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Weird ice cream

post #1 of 6
Thread Starter 

I haven't made a lot of ice cream in my career, but I've made enough to sort of know what I'm doing. 


I know a lot of pastry chefs use stabilizers in their bases, but I don't know what the stabilizers are and what they are meant to do.


So.......I made this batch of french vanilla ice cream and it tasted great right out of the ice cream machine. But after a few days in the freezer (in a well sealed container), it had this "icy" kind of taste....not creamy, and also I had the sensation of "flour", like when you taste a thickened sauce that hasn't had the flour taste cooked out of it. Do stabilizers prevent this problem? And if so, what kind of stabilizer should I use?

post #2 of 6

Most stabilizers are made out of different types of gums (this is the ingredient list from Cremodan 30- Mono & diglycerides, sodium alginate, locust bean gum, carrageenan, guar gum & sodium dioxide added to prevent caking.)


Carrageenan is an extract of seaweed, and guar is from the guar bean, sodium alginate from kelp or algae.  I use a stabilizer I got through Albert Uster, and it's basically the same as Cremodan.  I don't use much of it.  If I use it, I may use half the recommended amount. It will help with preventing icy-ness, but you can't use too much.  It can make the base gelatinous, and the ice cream can have a gummy or gluey texture after freezing.

I always use a custard base (cooked).  Egg yolks do help with the smoothness of the base, and even a little cornstarch can help as well. I'm not a fan of cornstarch only thickened bases.  The mouth feel just isn't right to me, just my preference.  

I make several gallons of ice cream and sorbet a week.  I don't have trouble with it being icy. 

Even when I do use a stabilizer, I really wonder if it's doing much.  I've noticed that when I strain the base, a lot of it is stuck in the chinois, so is there even enough left in there to do any good? Who knows. I've never had a complaint about icy ice cream, even when I don't use it.  

post #3 of 6

I'm posting on this topic because I too was searching for natural stabilizers. On my end, I'm in the opposite direction, I don't use any eggs, I try to stick to only dairy and use a little starch and corn syrup. My issue is that I'm coming out on the "buttery" side. I'm trying to figure out if I'm churning too long in my batch freezer or if the chemistry of the mix is too rich in cream. According to my calculations, I'm at about 14% butterfat which is not too much for an ultra-premium product. I just feel like maybe I need something to help the fat break up or stay broken up. Any expertise anyone?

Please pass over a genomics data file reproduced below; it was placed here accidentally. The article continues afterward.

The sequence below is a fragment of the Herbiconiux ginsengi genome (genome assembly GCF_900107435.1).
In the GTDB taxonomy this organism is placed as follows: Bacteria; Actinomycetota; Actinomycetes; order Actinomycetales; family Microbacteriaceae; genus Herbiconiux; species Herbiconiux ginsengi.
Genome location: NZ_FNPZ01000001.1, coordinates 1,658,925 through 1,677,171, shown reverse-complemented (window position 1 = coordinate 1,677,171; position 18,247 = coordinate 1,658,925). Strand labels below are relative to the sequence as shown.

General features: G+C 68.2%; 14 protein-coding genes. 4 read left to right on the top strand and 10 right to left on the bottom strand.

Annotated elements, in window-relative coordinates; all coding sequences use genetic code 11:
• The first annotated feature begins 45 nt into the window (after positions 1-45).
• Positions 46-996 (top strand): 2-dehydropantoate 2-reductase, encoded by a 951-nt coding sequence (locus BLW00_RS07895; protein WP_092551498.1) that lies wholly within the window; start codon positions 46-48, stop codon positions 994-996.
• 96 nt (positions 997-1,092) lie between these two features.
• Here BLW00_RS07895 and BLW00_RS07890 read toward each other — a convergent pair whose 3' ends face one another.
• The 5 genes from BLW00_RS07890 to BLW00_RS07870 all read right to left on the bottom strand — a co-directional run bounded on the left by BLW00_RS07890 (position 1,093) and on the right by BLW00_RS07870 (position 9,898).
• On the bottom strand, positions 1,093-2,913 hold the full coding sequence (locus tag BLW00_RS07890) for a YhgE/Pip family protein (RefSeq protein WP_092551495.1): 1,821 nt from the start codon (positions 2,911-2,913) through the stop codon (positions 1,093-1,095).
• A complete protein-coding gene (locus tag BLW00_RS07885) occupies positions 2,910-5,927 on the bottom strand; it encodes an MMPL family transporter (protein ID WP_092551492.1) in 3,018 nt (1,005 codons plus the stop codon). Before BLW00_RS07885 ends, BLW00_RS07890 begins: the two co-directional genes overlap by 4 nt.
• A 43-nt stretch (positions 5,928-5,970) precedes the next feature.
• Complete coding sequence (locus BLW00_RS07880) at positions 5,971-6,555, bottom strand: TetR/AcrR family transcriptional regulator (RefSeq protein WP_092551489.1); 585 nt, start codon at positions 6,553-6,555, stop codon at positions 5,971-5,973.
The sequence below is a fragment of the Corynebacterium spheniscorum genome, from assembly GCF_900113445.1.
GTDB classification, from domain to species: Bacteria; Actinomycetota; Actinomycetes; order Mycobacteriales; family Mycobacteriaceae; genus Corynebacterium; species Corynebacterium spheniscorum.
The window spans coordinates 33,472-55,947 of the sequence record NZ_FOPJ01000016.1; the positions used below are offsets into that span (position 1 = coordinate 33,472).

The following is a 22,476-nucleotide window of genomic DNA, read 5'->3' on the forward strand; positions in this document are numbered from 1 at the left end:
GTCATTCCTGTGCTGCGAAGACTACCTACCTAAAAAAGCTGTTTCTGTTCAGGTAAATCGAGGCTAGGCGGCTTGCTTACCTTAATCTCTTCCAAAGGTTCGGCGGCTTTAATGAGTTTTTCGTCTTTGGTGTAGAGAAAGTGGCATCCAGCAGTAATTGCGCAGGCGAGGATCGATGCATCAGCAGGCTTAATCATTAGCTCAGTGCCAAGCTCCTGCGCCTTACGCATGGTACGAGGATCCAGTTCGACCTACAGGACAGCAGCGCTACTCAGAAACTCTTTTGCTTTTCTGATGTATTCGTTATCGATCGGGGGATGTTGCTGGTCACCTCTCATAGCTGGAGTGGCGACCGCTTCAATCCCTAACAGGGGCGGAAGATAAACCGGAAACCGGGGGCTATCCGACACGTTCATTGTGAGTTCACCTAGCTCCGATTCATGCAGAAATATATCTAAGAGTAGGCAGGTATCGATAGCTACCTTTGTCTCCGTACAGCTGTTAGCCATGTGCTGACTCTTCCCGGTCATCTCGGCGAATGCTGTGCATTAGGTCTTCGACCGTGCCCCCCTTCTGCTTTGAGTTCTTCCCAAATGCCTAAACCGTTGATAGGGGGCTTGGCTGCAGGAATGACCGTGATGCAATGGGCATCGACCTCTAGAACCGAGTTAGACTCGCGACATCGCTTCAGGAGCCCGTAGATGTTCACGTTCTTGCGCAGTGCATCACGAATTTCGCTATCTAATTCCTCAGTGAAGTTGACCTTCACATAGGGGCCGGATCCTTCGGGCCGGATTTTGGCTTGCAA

post #4 of 6

I use a straight method every single time without fail. I use a bit of Glucose Syrup, eggs, milk, etc..


Actually here is the recipe that always works, it makes about 1.5L for me.


Recipe Ingredients:

  • 720 ml Milk

  • 1 piece Vanilla: Vanilla Bean Bourbon

  • 150 ml Milk

  • 40 g Glucose Syrup

  • 8 piece Egg Yolks

  • 280 g Sugar

  • 450 ml Cream Whipping


  1. Heat the milk and vanilla pods. (150ml milk + vanilla pods)

  2. Whisk together the remaining milk with the glucose, sugar and the egg yolks.

  3. Once the milk is boiling add the egg mix to it and under constant stirring cook the ice cream to exactly 82 C.

  4. As soon as the ice cream reaches the required temperature, take it off the heat immediately and strain it into a clean container.

  5. Set the mix on ice cubes to cool it down quickly, once it is cold cover it with plastic and place it in the fridge to let it ripe for one day.

  6. Next day add the fresh cream to it and mix it well.

  7. Churn the ice cream now in the machine.


It should look like this near the end of the machine while it's churning:



Hope that helps


Marco Ropke


post #5 of 6
Thread Starter 

I will try that recipe. Will I see a difference if I use corn syrup in place of the glucose?

post #6 of 6
Honestly I have never had to churn the ice cream I make.

The alcohol affects how hard it will set and crystallize.

I normally use condensed milk, eggs, sugar, cream, vanilla extract and liquor of my choice. Then I mix and let freeze it's awesome and smooth and creamy.

I made lavender- amaretto this way yesterday and came out great.

This is the method I use unless I'm using dry ice or liquid nitrogen
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